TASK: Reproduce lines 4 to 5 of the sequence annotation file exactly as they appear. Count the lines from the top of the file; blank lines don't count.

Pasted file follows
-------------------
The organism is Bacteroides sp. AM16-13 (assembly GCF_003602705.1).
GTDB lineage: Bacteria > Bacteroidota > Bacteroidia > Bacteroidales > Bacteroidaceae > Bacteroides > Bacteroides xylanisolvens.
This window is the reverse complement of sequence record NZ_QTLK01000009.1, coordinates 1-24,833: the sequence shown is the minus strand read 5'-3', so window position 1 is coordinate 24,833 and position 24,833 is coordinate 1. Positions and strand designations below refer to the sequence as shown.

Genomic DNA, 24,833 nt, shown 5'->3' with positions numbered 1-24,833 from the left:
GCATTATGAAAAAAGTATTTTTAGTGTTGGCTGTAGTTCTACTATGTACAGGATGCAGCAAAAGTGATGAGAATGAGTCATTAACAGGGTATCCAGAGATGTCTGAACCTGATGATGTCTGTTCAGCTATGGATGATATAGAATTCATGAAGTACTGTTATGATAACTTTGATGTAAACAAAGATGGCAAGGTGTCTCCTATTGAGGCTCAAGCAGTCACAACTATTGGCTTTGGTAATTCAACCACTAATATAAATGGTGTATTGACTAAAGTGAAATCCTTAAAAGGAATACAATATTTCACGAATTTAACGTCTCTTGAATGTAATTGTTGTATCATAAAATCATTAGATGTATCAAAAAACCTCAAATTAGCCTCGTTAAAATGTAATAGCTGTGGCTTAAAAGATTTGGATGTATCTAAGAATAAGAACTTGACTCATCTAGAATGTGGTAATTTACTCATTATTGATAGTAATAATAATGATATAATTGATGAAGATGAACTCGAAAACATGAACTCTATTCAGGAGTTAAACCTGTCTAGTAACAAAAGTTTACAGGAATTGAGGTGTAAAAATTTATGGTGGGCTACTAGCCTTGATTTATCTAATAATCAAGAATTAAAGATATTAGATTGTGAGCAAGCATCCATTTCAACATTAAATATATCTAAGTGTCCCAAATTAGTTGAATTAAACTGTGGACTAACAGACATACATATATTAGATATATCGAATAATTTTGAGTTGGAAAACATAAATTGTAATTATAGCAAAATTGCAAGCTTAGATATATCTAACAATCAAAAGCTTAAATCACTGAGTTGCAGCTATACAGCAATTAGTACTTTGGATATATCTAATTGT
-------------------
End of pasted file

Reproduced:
Genomic DNA, 24,833 nt, shown 5'->3' with positions numbered 1-24,833 from the left:
GCATTATGAAAAAAGTATTTTTAGTGTTGGCTGTAGTTCTACTATGTACAGGATGCAGCAAAAGTGATGAGAATGAGTCATTAACAGGGTATCCAGAGATGTCTGAACCTGATGATGTCTGTTCAGCTATGGATGATATAGAATTCATGAAGTACTGTTATGATAACTTTGATGTAAACAAAGATGGCAAGGTGTCTCCTATTGAGGCTCAAGCAGTCACAACTATTGGCTTTGGTAATTCAACCACTAATATAAATGGTGTATTGACTAAAGTGAAATCCTTAAAAGGAATACAATATTTCACGAATTTAACGTCTCTTGAATGTAATTGTTGTATCATAAAATCATTAGATGTATCAAAAAACCTCAAATTAGCCTCGTTAAAATGTAATAGCTGTGGCTTAAAAGATTTGGATGTATCTAAGAATAAGAACTTGACTCATCTAGAATGTGGTAATTTACTCATTATTGATAGTAATAATAATGATATAATTGATGAAGATGAACTCGAAAACATGAACTCTATTCAGGAGTTAAACCTGTCTAGTAACAAAAGTTTACAGGAATTGAGGTGTAAAAATTTATGGTGGGCTACTAGCCTTGATTTATCTAATAATCAAGAATTAAAGATATTAGATTGTGAGCAAGCATCCATTTCAACATTAAATATATCTAAGTGTCCCAAATTAGTTGAATTAAACTGTGGACTAACAGACATACATATATTAGATATATCGAATAATTTTGAGTTGGAAAACATAAATTGTAATTATAGCAAAATTGCAAGCTTAGATATATCTAACAATCAAAAGCTTAAATCACTGAGTTGCAGCTATACAGCAATTAGTACTTTGGATATATCTAATTGT